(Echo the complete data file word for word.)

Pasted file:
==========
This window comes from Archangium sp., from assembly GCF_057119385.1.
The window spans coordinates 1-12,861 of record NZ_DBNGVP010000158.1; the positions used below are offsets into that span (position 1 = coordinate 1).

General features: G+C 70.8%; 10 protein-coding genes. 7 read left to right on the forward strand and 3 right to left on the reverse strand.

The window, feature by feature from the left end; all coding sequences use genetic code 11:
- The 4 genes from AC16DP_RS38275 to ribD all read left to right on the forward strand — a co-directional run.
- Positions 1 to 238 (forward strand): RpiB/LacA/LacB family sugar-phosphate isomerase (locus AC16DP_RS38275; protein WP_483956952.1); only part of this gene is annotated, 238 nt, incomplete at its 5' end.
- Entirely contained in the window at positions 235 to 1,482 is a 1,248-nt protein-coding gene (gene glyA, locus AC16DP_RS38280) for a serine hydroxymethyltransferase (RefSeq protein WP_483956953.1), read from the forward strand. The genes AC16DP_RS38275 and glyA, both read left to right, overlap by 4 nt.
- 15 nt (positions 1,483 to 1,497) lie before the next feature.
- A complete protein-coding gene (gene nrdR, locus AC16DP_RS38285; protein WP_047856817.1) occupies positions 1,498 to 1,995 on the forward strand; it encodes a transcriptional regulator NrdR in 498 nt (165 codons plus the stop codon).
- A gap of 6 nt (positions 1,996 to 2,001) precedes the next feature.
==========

This window comes from Archangium sp., from assembly GCF_057119385.1.
The window spans coordinates 1-12,861 of record NZ_DBNGVP010000158.1; the positions used below are offsets into that span (position 1 = coordinate 1).

General features: G+C 70.8%; 10 protein-coding genes. 7 read left to right on the forward strand and 3 right to left on the reverse strand.

The window, feature by feature from the left end; all coding sequences use genetic code 11:
- The 4 genes from AC16DP_RS38275 to ribD all read left to right on the forward strand — a co-directional run.
- Positions 1 to 238 (forward strand): RpiB/LacA/LacB family sugar-phosphate isomerase (locus AC16DP_RS38275; protein WP_483956952.1); only part of this gene is annotated, 238 nt, incomplete at its 5' end.
- Entirely contained in the window at positions 235 to 1,482 is a 1,248-nt protein-coding gene (gene glyA, locus AC16DP_RS38280) for a serine hydroxymethyltransferase (RefSeq protein WP_483956953.1), read from the forward strand. The genes AC16DP_RS38275 and glyA, both read left to right, overlap by 4 nt.
- 15 nt (positions 1,483 to 1,497) lie before the next feature.
- A complete protein-coding gene (gene nrdR, locus AC16DP_RS38285; protein WP_047856817.1) occupies positions 1,498 to 1,995 on the forward strand; it encodes a transcriptional regulator NrdR in 498 nt (165 codons plus the stop codon).
- A gap of 6 nt (positions 1,996 to 2,001) precedes the next feature.